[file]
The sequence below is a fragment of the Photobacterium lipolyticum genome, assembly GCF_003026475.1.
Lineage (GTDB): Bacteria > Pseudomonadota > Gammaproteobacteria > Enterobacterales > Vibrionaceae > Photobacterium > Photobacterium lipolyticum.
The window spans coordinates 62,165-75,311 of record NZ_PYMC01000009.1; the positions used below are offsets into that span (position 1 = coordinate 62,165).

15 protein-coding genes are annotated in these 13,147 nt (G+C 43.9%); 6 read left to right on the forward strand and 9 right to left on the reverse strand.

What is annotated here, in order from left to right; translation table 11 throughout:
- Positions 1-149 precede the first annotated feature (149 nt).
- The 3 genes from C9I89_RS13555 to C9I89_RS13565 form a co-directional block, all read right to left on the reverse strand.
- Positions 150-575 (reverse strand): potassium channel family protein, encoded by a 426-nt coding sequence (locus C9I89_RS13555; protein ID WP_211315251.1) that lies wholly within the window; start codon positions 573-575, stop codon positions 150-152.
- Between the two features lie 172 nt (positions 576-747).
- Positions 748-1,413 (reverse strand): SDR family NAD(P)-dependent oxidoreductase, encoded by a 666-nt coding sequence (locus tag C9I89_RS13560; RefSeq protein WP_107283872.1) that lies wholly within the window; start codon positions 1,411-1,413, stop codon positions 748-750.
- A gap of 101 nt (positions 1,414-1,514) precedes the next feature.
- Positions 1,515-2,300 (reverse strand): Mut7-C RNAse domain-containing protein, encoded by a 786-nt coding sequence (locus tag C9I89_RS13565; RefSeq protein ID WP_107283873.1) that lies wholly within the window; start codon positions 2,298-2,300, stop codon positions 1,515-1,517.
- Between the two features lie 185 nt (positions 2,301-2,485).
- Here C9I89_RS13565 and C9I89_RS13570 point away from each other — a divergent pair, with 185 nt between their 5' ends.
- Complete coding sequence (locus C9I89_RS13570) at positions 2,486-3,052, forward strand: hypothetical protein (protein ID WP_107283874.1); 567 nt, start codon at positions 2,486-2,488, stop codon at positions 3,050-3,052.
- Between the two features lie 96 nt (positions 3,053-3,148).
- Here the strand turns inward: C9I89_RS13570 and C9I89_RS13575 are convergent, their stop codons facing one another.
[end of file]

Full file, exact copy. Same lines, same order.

The sequence below is a fragment of the Photobacterium lipolyticum genome, assembly GCF_003026475.1.
Lineage (GTDB): Bacteria > Pseudomonadota > Gammaproteobacteria > Enterobacterales > Vibrionaceae > Photobacterium > Photobacterium lipolyticum.
The window spans coordinates 62,165-75,311 of record NZ_PYMC01000009.1; the positions used below are offsets into that span (position 1 = coordinate 62,165).

15 protein-coding genes are annotated in these 13,147 nt (G+C 43.9%); 6 read left to right on the forward strand and 9 right to left on the reverse strand.

What is annotated here, in order from left to right; translation table 11 throughout:
- Positions 1-149 precede the first annotated feature (149 nt).
- The 3 genes from C9I89_RS13555 to C9I89_RS13565 form a co-directional block, all read right to left on the reverse strand.
- Positions 150-575 (reverse strand): potassium channel family protein, encoded by a 426-nt coding sequence (locus C9I89_RS13555; protein ID WP_211315251.1) that lies wholly within the window; start codon positions 573-575, stop codon positions 150-152.
- Between the two features lie 172 nt (positions 576-747).
- Positions 748-1,413 (reverse strand): SDR family NAD(P)-dependent oxidoreductase, encoded by a 666-nt coding sequence (locus tag C9I89_RS13560; RefSeq protein WP_107283872.1) that lies wholly within the window; start codon positions 1,411-1,413, stop codon positions 748-750.
- A gap of 101 nt (positions 1,414-1,514) precedes the next feature.
- Positions 1,515-2,300 (reverse strand): Mut7-C RNAse domain-containing protein, encoded by a 786-nt coding sequence (locus tag C9I89_RS13565; RefSeq protein ID WP_107283873.1) that lies wholly within the window; start codon positions 2,298-2,300, stop codon positions 1,515-1,517.
- Between the two features lie 185 nt (positions 2,301-2,485).
- Here C9I89_RS13565 and C9I89_RS13570 point away from each other — a divergent pair, with 185 nt between their 5' ends.
- Complete coding sequence (locus C9I89_RS13570) at positions 2,486-3,052, forward strand: hypothetical protein (protein ID WP_107283874.1); 567 nt, start codon at positions 2,486-2,488, stop codon at positions 3,050-3,052.
- Between the two features lie 96 nt (positions 3,053-3,148).
- Here the strand turns inward: C9I89_RS13570 and C9I89_RS13575 are convergent, their stop codons facing one another.